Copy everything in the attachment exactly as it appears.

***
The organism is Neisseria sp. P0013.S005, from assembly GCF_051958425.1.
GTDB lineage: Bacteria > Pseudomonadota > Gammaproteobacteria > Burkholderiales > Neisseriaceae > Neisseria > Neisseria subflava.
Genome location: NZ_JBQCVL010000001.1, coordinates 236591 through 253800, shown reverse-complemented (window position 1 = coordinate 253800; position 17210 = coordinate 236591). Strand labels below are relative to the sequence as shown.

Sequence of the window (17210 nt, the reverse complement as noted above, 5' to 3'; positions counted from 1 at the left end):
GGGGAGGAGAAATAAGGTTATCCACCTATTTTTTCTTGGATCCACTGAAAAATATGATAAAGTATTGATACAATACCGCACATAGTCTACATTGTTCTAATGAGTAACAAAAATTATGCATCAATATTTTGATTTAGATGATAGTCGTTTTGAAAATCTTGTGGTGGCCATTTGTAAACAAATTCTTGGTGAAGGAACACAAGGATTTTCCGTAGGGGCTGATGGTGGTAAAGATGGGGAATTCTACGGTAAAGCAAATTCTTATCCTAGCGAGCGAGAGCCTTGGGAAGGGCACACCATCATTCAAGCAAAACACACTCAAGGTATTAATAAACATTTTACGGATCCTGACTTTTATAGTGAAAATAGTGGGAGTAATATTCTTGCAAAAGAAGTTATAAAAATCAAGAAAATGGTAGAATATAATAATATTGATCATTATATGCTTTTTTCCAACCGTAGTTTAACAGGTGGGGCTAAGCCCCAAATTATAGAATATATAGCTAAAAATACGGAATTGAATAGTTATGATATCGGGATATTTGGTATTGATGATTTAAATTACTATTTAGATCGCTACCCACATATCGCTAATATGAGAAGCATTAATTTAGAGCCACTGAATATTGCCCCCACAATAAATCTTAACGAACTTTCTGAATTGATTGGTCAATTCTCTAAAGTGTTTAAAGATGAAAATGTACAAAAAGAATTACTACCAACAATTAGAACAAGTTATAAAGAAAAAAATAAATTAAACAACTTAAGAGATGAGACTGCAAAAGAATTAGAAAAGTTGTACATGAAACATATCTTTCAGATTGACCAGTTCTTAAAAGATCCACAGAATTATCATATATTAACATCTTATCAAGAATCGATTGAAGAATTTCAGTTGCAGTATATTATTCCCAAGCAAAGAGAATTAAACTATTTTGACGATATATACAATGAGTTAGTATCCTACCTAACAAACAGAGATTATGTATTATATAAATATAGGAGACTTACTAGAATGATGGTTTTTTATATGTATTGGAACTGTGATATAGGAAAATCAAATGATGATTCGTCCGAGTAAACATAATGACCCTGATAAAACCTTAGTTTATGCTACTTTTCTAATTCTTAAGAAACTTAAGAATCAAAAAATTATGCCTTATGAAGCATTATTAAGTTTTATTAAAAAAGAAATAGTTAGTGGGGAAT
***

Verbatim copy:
The organism is Neisseria sp. P0013.S005, from assembly GCF_051958425.1.
GTDB lineage: Bacteria > Pseudomonadota > Gammaproteobacteria > Burkholderiales > Neisseriaceae > Neisseria > Neisseria subflava.
Genome location: NZ_JBQCVL010000001.1, coordinates 236591 through 253800, shown reverse-complemented (window position 1 = coordinate 253800; position 17210 = coordinate 236591). Strand labels below are relative to the sequence as shown.

Sequence of the window (17210 nt, the reverse complement as noted above, 5' to 3'; positions counted from 1 at the left end):
GGGGAGGAGAAATAAGGTTATCCACCTATTTTTTCTTGGATCCACTGAAAAATATGATAAAGTATTGATACAATACCGCACATAGTCTACATTGTTCTAATGAGTAACAAAAATTATGCATCAATATTTTGATTTAGATGATAGTCGTTTTGAAAATCTTGTGGTGGCCATTTGTAAACAAATTCTTGGTGAAGGAACACAAGGATTTTCCGTAGGGGCTGATGGTGGTAAAGATGGGGAATTCTACGGTAAAGCAAATTCTTATCCTAGCGAGCGAGAGCCTTGGGAAGGGCACACCATCATTCAAGCAAAACACACTCAAGGTATTAATAAACATTTTACGGATCCTGACTTTTATAGTGAAAATAGTGGGAGTAATATTCTTGCAAAAGAAGTTATAAAAATCAAGAAAATGGTAGAATATAATAATATTGATCATTATATGCTTTTTTCCAACCGTAGTTTAACAGGTGGGGCTAAGCCCCAAATTATAGAATATATAGCTAAAAATACGGAATTGAATAGTTATGATATCGGGATATTTGGTATTGATGATTTAAATTACTATTTAGATCGCTACCCACATATCGCTAATATGAGAAGCATTAATTTAGAGCCACTGAATATTGCCCCCACAATAAATCTTAACGAACTTTCTGAATTGATTGGTCAATTCTCTAAAGTGTTTAAAGATGAAAATGTACAAAAAGAATTACTACCAACAATTAGAACAAGTTATAAAGAAAAAAATAAATTAAACAACTTAAGAGATGAGACTGCAAAAGAATTAGAAAAGTTGTACATGAAACATATCTTTCAGATTGACCAGTTCTTAAAAGATCCACAGAATTATCATATATTAACATCTTATCAAGAATCGATTGAAGAATTTCAGTTGCAGTATATTATTCCCAAGCAAAGAGAATTAAACTATTTTGACGATATATACAATGAGTTAGTATCCTACCTAACAAACAGAGATTATGTATTATATAAATATAGGAGACTTACTAGAATGATGGTTTTTTATATGTATTGGAACTGTGATATAGGAAAATCAAATGATGATTCGTCCGAGTAAACATAATGACCCTGATAAAACCTTAGTTTATGCTACTTTTCTAATTCTTAAGAAACTTAAGAATCAAAAAATTATGCCTTATGAAGCATTATTAAGTTTTATTAAAAAAGAAATAGTTAGTGGGGAAT